The comments came a day after the US leader welcomed Prime Minister Benjamin Netanyahu to Washington and ahead of the expected launch of Trump’s plan for Israeli-Palestinian peace.
“Today what is happening with us is what you call in the United States a cattle chute trap,” Muhammad Shtayeh, a senior adviser to Palestinian Authority President Mahmoud Abbas, told journalists in the West Bank city of Ramallah.
“They bring the cattle in a yard with one single exit, with a man on a horse and a whip. And they keep pushing the cows into the trap. By the time every single cow gets through, it is shot in the head with an electric gun, then it goes in a belt to the slaughtering house, then we eat it as hamburger,” he said.
“With the Palestinians, what is happening is exactly the same.”
Shtayeh objected to Trump’s assertion that the Palestinians have walked away from peace negotiations, claiming that the administration has pushed the Palestinians away from any peace process by taking a series of steps in favor of Israel.
Education Minister and Diplomatic-Security Cabinet member Naftali Bennett warned against a possible arms race in the Middle East at the American Israel Public Affairs Committee’s annual policy conference in Washington, Monday.
Asked about the 2015 nuclear deal with Iran, Bennett said that “Saudi Arabia is already trying to achieve uranium enrichment capabilities. Today it is a convenient regime for the West, but in the Middle East and the Arab countries, there is a structural instability. … Iran, Saudi Arabia, or any other country must not have nuclear capability.”
Asked about the threat posed by Iran, he said, “You have to change something in your consciousness – it’s time to fight the Iranian octopus at the root, not only in its tentacles in Lebanon, Syria and Gaza.”
Addressing the roughly 3,000 people in attendance, Bennett called for the targeting of Iran’s operational capabilities. He also thanked AIPAC members for promoting legislation against Iran’s elite Revolutionary Guards.
“The head of the octopus is sitting in Tehran, and the tentacles are sent to make us miserable until we give up. Let it clear: We will not give in. We have been here for thousands of years, and we will continue to be here.”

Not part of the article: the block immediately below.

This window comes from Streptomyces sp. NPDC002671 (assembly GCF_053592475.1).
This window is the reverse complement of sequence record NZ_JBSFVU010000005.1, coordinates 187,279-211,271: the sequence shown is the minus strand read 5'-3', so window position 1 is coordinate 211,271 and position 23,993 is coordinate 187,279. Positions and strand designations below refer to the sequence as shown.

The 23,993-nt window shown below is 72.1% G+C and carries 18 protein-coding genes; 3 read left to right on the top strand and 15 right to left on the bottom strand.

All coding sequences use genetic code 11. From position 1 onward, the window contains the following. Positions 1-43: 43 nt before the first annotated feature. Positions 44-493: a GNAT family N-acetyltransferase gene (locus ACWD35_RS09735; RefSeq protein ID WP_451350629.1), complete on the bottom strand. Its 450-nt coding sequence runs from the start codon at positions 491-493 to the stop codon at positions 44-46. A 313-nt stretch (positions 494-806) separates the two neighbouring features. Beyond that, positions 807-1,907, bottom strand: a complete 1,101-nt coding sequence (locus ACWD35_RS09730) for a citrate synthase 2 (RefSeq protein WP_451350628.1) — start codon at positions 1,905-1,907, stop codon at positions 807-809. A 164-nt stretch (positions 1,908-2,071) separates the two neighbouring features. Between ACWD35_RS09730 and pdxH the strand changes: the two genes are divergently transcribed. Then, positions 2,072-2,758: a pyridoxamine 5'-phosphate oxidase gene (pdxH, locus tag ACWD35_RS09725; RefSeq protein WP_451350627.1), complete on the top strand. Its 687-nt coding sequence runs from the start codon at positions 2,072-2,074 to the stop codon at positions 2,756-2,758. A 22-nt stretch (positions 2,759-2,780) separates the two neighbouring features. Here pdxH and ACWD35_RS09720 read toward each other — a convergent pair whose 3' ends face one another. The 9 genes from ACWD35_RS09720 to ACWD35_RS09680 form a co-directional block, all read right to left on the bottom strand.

India’s flagship airline said Tuesday it had not received approval for direct flights to Israel over Saudi airspace, hours after Prime Minister Benjamin Netanyahu told reporters an agreement for such a route had been reached.
“We have not received any confirmation. We have only submitted our request for a flight. We have yet to receive anything from authorities,” Air India spokesman Praveen Bhatnagar told The Times of Israel.
The Prime Minister’s Office did not immediately respond to a request for comment.
On Monday, Netanyahu told reporters that Saudi Arabia has given Air India approval to fly through its airspace on flights between Israel and India.
The agreement would shorten the flight path by some two hours and mark a significant achievement as Jerusalem attempts to upgrade its relationship with Riyadh.
Benjamin Netanyahu, left, and Narendra Modi get ready to hug in New Delhi, on January 14, 2018. Avi Ohayon/GPO)
“Air India signed an agreement today to fly to Israel over Saudi Arabia,” the Israeli premier said during a briefing at the Blair House in Washington, DC, emphasizing that the flight to and from India would take the same length of time as flights between London and Tel Aviv, some five and a half hours.
Saudi Arabia has not commented on the report.
Proponents of United Nation’s Palestinian refugee aid have recently called for a halt in funding reductions, claiming potential for catastrophic consequences. The United States, a major volunteer funder of this aid, recently withheld millions in aid. While President Trump meets with Israeli Prime Minister Benjamin Netanyahu, Trump should reaffirm his commitment to halting funding for the UN project that is no longer serving it’s stated purpose.
The UN Relief and Works Agency (UNRWA) began operations in 1950 funded by individual UN member states to provide education, health care and social services to the Palestinian refugee population “until a just and lasting solution” could be found. Perversely, by allowing the descendants of refugees, many of whom are themselves citizens of other countries, to register on its list, the agency makes the likelihood of resolving the refugee issue near impossible, as the numbers of eligible and unaccounted for refugees are condemned to rise year on year.
The fact that the UNRWA is the only refugee agency in the world that counts a second generation as refugees intentionally perpetuates the Palestinian humanitarian crisis for political gain and this must be challenged.
The recent announcement by the State Department that it would be taking a closer “look at UNRWA” and making sure that its money, of which the U.S. is the largest single donor is “best spent so that people can get the services” was met with near-universal outrage by the international community.
Humanitarian agencies are facing “unprecedented financial crisis” after the US recently cut its foreign aid, a United Nations representative said.
Pierre Krähenbühl, commissioner-general of the United Nations Relief and Works Agency (UNRWA), said since US President Donald Trump dramatically reduced contributions to Palestinians by $300 million, the agency has been dealing with “the most severe crisis” ever faced. With the remaining funds that will cover Palestinian refugees until May, Krähenbühl said the need for global mobilization and action in search for a solution is now more crucial than ever.